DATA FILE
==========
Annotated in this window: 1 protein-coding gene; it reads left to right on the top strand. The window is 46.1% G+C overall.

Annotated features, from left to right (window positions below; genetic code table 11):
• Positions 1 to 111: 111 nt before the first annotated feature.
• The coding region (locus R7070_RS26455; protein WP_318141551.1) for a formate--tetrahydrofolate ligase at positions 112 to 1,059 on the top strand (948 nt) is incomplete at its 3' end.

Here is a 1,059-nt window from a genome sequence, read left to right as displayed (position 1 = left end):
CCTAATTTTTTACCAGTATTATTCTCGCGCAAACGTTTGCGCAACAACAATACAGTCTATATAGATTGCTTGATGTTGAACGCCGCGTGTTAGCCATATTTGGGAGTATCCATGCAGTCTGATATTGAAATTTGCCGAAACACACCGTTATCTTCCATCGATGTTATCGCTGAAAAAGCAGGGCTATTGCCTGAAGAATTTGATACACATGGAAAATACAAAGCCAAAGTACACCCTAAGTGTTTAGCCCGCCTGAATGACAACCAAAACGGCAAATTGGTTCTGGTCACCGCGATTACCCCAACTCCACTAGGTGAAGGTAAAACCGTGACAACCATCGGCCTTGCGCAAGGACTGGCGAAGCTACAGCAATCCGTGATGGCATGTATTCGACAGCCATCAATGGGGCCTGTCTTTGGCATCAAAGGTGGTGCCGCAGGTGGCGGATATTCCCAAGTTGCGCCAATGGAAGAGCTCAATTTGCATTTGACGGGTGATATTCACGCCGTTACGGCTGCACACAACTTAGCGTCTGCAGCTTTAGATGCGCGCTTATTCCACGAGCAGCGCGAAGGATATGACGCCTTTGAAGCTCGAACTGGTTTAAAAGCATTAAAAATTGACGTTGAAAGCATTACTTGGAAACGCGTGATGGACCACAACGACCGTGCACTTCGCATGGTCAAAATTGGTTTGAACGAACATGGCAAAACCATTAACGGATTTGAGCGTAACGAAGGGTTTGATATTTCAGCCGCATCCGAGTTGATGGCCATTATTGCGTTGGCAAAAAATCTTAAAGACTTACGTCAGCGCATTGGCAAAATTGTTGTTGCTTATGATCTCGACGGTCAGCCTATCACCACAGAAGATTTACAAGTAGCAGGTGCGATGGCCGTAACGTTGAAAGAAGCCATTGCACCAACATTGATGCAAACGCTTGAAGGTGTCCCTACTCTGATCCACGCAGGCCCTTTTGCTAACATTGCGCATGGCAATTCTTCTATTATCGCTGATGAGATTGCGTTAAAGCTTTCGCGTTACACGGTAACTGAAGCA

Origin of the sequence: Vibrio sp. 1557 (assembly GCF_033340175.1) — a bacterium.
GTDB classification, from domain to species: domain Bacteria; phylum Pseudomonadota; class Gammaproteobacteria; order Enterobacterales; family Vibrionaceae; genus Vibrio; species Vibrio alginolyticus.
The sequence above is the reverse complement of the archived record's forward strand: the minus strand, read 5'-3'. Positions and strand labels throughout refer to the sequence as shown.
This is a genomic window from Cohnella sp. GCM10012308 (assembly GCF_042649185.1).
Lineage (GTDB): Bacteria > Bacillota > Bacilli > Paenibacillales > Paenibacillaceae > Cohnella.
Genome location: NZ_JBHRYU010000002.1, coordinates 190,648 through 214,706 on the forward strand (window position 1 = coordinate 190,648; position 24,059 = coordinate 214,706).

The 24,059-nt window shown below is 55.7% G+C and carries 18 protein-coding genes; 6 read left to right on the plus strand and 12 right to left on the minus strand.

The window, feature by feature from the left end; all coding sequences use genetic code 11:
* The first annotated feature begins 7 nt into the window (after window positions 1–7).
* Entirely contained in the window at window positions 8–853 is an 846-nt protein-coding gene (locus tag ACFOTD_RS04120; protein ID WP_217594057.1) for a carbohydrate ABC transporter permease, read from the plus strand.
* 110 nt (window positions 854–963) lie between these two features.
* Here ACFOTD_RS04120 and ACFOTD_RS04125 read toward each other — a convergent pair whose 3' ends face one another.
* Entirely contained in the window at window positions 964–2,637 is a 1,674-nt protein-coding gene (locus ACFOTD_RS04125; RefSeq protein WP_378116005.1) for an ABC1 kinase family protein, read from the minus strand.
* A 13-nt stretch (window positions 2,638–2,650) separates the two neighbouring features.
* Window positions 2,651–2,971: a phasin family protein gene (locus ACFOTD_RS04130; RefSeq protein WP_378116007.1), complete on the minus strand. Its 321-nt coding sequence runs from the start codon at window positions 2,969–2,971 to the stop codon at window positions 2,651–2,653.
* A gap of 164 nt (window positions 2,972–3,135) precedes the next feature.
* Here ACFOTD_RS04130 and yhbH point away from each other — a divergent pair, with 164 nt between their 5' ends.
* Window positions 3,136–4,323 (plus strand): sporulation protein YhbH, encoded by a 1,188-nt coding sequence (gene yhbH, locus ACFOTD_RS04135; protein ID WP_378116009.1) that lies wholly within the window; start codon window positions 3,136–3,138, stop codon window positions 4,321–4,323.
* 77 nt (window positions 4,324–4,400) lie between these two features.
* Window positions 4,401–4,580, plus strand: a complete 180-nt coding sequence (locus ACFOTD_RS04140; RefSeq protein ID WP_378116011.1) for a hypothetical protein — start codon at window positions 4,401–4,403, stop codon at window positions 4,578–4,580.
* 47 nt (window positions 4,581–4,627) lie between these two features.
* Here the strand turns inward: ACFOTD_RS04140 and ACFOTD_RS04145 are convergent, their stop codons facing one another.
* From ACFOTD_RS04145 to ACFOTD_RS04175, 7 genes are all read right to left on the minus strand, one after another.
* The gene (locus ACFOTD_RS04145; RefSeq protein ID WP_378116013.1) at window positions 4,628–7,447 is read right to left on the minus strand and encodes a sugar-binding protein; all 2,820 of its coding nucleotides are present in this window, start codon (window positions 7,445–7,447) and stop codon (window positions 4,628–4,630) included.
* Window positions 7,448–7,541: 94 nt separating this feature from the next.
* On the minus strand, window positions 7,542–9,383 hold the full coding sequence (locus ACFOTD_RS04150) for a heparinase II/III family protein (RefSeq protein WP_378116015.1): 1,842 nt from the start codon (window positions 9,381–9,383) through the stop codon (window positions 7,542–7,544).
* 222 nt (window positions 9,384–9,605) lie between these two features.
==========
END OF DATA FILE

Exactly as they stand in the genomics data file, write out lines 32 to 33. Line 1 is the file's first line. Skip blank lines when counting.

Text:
* On the minus strand, window positions 7,542–9,383 hold the full coding sequence (locus ACFOTD_RS04150) for a heparinase II/III family protein (RefSeq protein WP_378116015.1): 1,842 nt from the start codon (window positions 9,381–9,383) through the stop codon (window positions 7,542–7,544).
* 222 nt (window positions 9,384–9,605) lie between these two features.